IYA 2009, Observing

100 Hours of Astronomy Begins on April 2

30 Mar , 2009 by

Have you heard the word? In celebration of the International Year of Astronomy, there’s a worldwide event happening that will begin on April 2 and last through April 5, 2009. Public outreach activities, live science centers, research observatory webcasts and sidewalk astronomy events are only a small part of what you’ll discover when the “100 Hours of Astronomy Cornerstone Project” gets underway. Want to find out more about what’s happening? Then step inside…

What’s it all about? One of the goals of “100 Hours of Astronomy” is to get as many people as possible to look through a telescope – just as Galileo did 400 years ago. This four-day event will encompass astronomy clubs, groups, individuals, observatories, science centers and more around the world as they reach out to the public to achieve this common goal. During the opening ceremonies on April 2, Franklin Institute in Philadelphia will feature one of Galileo’s telescopes and the Director of the Institute and Museum of the History of Science in Florence, Italy, (home of the two remaining Galileo telescopes) will give a talk on the importance of Galileo’s telescopes and his discoveries. Also on April 2, select science centers will begin a live webcast featuring discussions on current topics in astronomy and remote telescope viewing. On April 3 another 24-hour webcast will begin when astronomers at professional research observatories around the world will take viewers inside their telescope domes and control rooms via camera.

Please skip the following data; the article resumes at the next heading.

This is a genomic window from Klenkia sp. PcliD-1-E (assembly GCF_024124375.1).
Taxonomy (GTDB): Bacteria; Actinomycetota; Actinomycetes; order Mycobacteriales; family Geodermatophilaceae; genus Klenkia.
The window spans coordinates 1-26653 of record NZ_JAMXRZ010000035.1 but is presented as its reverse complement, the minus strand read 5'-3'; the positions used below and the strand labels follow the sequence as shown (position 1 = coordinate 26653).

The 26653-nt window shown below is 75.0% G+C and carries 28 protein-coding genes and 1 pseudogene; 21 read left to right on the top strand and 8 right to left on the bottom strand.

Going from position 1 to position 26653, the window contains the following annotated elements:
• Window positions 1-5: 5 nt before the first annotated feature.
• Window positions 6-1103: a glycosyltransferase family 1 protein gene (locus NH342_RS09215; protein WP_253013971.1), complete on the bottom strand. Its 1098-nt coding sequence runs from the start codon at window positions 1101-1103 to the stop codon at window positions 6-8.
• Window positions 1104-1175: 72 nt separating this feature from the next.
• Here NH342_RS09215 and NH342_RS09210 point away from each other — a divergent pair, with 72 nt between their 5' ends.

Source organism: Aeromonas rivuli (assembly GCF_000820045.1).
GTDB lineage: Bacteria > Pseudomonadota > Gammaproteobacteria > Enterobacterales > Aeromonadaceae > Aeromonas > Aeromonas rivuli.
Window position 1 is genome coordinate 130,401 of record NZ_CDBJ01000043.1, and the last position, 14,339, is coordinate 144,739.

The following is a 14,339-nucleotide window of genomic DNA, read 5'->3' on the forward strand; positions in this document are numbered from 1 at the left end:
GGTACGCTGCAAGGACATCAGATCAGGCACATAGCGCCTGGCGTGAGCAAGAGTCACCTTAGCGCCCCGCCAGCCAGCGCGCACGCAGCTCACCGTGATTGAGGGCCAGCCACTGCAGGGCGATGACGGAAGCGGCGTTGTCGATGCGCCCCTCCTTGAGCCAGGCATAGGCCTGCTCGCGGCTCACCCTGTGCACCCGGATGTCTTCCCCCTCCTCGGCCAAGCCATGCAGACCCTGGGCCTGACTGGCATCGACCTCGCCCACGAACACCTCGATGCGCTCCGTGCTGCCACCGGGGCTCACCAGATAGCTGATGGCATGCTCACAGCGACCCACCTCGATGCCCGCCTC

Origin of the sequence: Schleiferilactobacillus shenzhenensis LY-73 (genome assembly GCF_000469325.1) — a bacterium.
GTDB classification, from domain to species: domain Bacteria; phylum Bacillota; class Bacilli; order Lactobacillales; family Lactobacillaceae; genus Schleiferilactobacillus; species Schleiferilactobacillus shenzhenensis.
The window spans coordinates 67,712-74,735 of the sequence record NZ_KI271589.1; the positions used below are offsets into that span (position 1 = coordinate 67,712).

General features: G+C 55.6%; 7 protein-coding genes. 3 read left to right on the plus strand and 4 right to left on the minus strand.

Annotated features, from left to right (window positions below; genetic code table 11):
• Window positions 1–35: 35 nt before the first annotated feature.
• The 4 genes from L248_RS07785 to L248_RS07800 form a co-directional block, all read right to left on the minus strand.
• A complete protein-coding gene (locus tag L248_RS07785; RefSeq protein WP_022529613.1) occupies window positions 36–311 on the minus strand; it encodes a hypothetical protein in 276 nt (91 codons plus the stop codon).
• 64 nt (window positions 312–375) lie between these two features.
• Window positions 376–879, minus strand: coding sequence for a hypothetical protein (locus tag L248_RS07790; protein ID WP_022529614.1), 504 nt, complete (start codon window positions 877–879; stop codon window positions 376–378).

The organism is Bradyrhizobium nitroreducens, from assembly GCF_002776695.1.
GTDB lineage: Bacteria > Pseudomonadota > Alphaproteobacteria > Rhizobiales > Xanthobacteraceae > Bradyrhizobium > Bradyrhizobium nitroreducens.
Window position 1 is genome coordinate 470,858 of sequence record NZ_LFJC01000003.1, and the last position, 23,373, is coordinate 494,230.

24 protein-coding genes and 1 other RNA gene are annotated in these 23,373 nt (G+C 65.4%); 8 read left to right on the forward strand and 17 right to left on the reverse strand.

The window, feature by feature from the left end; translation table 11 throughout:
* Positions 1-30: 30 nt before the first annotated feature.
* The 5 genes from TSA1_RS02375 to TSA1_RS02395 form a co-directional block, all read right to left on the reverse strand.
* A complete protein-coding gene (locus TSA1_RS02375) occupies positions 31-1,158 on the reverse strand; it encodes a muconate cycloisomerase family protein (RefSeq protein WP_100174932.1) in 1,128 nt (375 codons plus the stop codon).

One of the features of “100 Hours of Astronomy” will be a 24-hour Global Star Party on April 5, when telescopes – both solar and celestial) will be open for public viewing by astronomy clubs and observing groups around the world at no charge. And, beginning a dawn on April 5, we’ll celebrate “Sun Day” with more solar viewing! Just like our own IYA Live Telescope many observatories around the world are also offering access to their telescopes as well, where you can sign up for an opportunity to control a telescope in real time and take pictures, or have someone assist you.

poster_100hours_lWhere do you find a program near you? One of the best places to start is at the official website and the “100 Hours of Astronomy – Find An Event” page. Check your local newspapers, astronomy websites, radio broadcasts and libraries. If you can’t find anything nearby – then use what you have right in front of you! Thanks to Internet Magic “Around the World in 80 Telescopes” will begin at 9:00 UT on April 3 and last until 9:00 UT on April 4. Don’t miss you chance to take off to some of the most advanced ground- and space-based observatories around the world and off the planet!

One of the highlights of this project will be an opportunity to peek into ESA’s XMM-Newton and Integral satellite control rooms in Spain. Viewers will get an insight into two space observatories, XMM-Newton and Integral, an opportunity to meet astronomers working on these missions, a sneak preview at a pretty new XMM-Newton image of Messier 82, and a chance to participate in a student competition using data from the Integral satellite. This live 24-hour video webcast is organized by the European Organization for Astronomical Research in the Southern Hemisphere (ESO) and was initiated by the International Astronomical Union and the United Nations Educational, Scientific and Cultural Organization. Don’t miss this spectacular opportunity!